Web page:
[1] Damase-Michel, C., Vie, C., Lacroix, I., Lapeyre-Mestre, M., Montastruc, J.L. Drug counselling in pregnancy: an opinion survey of French community pharmacists, Pharmacoepidemiol Drug Saf. 2004 March, 18;13(10):711.

 

[2] “[An] example of significant results from a homeopathic combination remedy was in the treatment of women during their ninth month of pregnancy. Ninety women were given the 5c potency of the following remedies: Caulophyllum, Arnica, Cimicifuga, Pulsatilla, and Gelsemium. They were given doses of this combination remedy twice daily during the ninth month. This double-blind, placebo-controlled study showed that women given the homeopathic medicines experienced a 40% (!) shorter labor than those given a placebo. Also, the women given the placebo had four times (!) as many complications of labor as those given the homeopathic medicines.” Quoted with permission from Ullman D: Homeopathic Family Medicines. Reference:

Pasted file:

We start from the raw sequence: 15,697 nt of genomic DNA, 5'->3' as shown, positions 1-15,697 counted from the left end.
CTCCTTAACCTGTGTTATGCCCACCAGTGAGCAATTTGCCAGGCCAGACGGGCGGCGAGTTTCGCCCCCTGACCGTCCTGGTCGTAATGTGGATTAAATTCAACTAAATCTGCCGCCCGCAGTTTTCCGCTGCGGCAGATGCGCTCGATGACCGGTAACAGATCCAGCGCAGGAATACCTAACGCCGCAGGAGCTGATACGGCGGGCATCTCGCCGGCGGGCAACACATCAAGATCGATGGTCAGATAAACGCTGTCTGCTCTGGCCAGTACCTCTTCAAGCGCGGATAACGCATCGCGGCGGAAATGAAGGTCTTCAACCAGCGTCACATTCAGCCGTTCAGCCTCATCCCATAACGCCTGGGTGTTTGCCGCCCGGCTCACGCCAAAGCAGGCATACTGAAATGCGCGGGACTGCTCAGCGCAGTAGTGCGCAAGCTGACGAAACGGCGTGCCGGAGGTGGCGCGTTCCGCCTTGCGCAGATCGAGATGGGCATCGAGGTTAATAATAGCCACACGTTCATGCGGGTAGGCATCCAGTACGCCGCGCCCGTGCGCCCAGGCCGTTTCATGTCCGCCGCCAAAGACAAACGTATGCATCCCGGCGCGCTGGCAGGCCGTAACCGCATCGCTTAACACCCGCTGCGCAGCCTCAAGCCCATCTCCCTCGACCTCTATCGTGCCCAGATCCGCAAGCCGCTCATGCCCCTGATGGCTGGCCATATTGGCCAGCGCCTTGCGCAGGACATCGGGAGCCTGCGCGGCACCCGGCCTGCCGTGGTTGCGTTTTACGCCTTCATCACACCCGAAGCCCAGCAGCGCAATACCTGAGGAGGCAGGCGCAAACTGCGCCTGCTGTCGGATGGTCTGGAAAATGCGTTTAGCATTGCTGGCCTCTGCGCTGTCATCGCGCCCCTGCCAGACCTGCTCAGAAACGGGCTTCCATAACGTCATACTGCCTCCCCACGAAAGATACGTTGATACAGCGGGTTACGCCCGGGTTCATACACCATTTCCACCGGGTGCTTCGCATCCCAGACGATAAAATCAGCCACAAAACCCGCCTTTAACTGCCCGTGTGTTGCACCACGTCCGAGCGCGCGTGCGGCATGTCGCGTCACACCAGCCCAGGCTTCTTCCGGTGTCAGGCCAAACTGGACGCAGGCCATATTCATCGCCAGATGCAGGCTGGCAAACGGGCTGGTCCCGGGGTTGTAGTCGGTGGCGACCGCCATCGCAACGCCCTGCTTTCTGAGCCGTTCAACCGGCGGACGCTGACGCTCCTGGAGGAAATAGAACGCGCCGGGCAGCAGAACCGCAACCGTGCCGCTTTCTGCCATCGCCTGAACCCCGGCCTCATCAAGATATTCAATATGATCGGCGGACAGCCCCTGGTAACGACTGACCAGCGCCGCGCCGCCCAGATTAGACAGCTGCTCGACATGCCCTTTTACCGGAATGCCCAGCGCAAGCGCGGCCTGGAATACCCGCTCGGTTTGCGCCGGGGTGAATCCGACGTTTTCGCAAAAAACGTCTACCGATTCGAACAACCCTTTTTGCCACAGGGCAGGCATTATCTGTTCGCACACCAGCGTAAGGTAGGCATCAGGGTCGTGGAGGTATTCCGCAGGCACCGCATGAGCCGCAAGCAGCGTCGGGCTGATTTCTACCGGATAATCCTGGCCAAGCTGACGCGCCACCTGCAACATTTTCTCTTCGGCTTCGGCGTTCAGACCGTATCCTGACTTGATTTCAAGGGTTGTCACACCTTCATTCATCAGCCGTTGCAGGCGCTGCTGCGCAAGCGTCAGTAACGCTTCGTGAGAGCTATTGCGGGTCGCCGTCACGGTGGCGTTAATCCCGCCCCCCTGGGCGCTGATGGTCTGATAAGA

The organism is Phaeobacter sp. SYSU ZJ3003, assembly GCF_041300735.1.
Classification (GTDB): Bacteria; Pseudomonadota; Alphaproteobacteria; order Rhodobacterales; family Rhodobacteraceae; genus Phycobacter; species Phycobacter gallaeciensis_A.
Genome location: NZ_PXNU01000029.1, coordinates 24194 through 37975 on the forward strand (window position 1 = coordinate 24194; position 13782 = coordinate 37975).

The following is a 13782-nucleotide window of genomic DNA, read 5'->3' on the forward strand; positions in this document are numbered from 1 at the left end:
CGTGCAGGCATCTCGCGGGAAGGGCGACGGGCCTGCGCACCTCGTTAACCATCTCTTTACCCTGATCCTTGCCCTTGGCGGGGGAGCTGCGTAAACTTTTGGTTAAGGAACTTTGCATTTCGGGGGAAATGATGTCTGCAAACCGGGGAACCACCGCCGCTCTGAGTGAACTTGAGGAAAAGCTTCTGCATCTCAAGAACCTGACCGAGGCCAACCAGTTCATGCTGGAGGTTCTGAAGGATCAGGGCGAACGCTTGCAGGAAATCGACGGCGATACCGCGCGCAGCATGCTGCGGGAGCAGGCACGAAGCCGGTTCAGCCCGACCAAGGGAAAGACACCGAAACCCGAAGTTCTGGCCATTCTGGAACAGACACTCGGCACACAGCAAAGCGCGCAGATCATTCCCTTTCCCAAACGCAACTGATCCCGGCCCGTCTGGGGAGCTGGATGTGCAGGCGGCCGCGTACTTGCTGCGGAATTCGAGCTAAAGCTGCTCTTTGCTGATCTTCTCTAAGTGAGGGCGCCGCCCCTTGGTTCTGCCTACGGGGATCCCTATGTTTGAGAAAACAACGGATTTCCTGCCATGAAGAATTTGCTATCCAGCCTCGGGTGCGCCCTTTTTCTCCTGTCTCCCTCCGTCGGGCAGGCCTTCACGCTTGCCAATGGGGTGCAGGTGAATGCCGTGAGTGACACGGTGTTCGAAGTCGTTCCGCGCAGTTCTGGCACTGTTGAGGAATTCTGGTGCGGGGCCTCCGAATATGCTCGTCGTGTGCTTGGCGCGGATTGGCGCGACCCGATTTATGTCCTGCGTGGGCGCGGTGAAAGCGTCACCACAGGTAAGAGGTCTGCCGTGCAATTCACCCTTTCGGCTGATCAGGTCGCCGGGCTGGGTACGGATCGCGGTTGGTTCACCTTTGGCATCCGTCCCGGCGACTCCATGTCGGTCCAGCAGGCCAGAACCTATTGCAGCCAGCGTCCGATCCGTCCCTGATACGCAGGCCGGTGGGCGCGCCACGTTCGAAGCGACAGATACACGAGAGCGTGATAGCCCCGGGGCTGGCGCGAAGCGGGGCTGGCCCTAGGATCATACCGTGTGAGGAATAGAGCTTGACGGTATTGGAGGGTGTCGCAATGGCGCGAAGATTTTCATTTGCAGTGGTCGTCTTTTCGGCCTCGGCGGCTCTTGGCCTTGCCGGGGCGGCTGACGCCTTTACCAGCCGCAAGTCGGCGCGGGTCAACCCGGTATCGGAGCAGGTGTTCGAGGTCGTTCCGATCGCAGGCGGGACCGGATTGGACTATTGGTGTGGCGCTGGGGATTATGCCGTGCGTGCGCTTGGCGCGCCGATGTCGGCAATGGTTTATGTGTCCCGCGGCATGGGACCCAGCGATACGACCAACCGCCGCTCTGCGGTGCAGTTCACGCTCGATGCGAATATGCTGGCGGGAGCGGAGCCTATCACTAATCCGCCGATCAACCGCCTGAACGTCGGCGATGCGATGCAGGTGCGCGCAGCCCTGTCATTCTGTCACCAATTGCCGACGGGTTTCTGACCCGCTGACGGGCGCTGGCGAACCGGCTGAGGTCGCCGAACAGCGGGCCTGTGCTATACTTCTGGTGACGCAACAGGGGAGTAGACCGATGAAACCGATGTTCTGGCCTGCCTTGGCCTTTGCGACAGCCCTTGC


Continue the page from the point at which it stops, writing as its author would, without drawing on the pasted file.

Dorfman P, Lasserre MN, Tetau M. Preparation a l’accouchement par Homeopathie: Experimentation en double-insu versus placebo. Cahiers de Biotherapie, April 1987, 94:77-81.

 

 

[3] “A recent study of 22 healthy women in their first pregnancies tested Caulophyllum, one of the medicines used in the study cited above, which was administered in the 7c potency during the active phase of labor (one dose per hour repeated for a maximum of 4 hours). The time of labor for those women given the homeopathic medicine was 38% shorter than for women given a placebo.This trial was not double-blind; however, the researchers recently completed a double-blind trial and confirmed their earlier results.”Quoted with permission from Ullman D: Homeopathic Family Medicines. Reference: Eid P, Felisi E, Sideri M. Applicability of homoeopathic Caulophyllum thalictroides during labour. British Homoeopathic Journal, 1993, 82:245.